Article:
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Lean and muscular, Ibizan hounds are ultra-athletic dogs who love to run and love spending time with their families even more. These red-and-white pups are thought to be one of the most ancient dog breeds in the world, with their slender forms and big ears appearing in Egyptian hieroglyphs before they made their way to Ibiza, the Spanish island from which they take their name.
In exchange for providing an active lifestyle, Ibizan hound parents are rewarded with an affectionate, playful companion.
Ibizan hounds are medium-sized dogs that reach up to 27.5 inches tall and weigh up to 50 pounds.
Their coats are short, come in either smooth or wire varieties, and are red, red and white, or white. Regal in appearance, Ibizans have lithe bodies and powerful limbs built especially for their favorite activity: running. Their narrow head is topped with large prick ears and small eyes in colors ranging from clear amber to caramel.
At first glance, these lanky red dogs might be confused with a Pharaoh hound. And while the dogs are similar in height, weight, and build, there are some differences between Ibizan hounds vs. Pharaoh hounds. For one, Pharaoh hound coats can be a range of chestnut, tan, and red golden, while the Ibizan colorway is strictly red and white. The Ibizan hound also stands a few inches taller than the average Pharaoh hound.
Although the so-called "Beezers" were bred as hunting dogs, the breed isn't all work and no play. In fact, these dogs are known for being friendly, playful, and affectionate.
"This breed is outgoing, even-tempered, affectionate, loyal, and loves to be around its family," says Jerry Klein, DVM, chief veterinary officer for the American Kennel Club.
Ibizan hounds are adaptable to new situations but might need time to warm up to strangers, which often makes them good home alarm systems that will bark when something is amiss. Early socialization will help Ibizan hound puppies be more comfortable around new people as they grow.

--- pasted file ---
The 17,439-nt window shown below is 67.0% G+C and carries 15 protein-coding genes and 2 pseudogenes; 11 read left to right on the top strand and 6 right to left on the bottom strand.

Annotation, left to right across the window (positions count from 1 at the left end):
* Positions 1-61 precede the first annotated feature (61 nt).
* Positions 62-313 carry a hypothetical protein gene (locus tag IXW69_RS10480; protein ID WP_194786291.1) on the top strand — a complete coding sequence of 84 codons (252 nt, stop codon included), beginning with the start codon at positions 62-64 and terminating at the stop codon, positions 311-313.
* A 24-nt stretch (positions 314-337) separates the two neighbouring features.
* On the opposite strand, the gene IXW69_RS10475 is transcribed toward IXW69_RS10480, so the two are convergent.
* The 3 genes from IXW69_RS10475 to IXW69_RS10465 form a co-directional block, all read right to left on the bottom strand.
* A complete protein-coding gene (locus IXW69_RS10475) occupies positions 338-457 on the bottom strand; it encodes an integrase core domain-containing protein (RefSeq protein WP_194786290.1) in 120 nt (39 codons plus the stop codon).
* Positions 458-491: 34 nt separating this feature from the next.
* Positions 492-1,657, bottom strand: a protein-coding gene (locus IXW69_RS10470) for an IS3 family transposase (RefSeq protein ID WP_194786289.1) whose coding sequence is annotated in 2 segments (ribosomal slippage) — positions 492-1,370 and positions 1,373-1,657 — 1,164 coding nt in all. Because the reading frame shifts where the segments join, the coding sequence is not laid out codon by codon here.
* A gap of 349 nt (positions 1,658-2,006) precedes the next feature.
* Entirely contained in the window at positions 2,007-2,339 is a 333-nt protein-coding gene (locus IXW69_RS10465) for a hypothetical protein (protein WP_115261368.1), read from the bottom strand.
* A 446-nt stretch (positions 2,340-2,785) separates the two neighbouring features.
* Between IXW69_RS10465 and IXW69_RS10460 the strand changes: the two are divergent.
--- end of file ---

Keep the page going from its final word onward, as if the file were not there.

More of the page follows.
These are active dogs that need a lot of exercise but shouldn't be left to entertain themselves in the backyard; when left to their own devices, they can become bored and find less-than-ideal ways to entertain themselves.
"This breed can jump up to 6 feet high," Klein says. "A tall and secure fence is important if your Ibizan hound is going to frequent the backyard."
Instead, Klein suggests spending time engaged in activities such as hiking, running, and swimming that will help tire out your Ibizan hound. But know that, thanks to their hunting background, Ibizan hounds retain their strong instinct to run and chase—and small animals may capture their attention.
But for all the love she has for heart-pounding cardio, an Ibizan hound's favorite activity just might be spending time with her owners.
The number one thing an Ibizan hound needs is an active home where there are plenty of opportunities for physical and mental stimulation. Space is less important and, with sufficient exercise, the breed will do well in an apartment.
Ibizan hounds love spending time outdoors and make "great jogging companions," Klein says. They are adaptable to new situations, affectionate with their families, and tend to get along well with other dogs. But because she's a hunting breed, Ibizan hounds have strong prey drives and may chase smaller animals. But, Klein says, "Perhaps because of the sweetness of the breed, they are good with their own cats when raised with them."
Another factor to consider before bringing home an Ibizan hound puppy: Thanks to their high energy levels, they may overwhelm small children.
"It's key to teach young children in the home about being gentle and the proper way to interact with their canine companion," Klein says.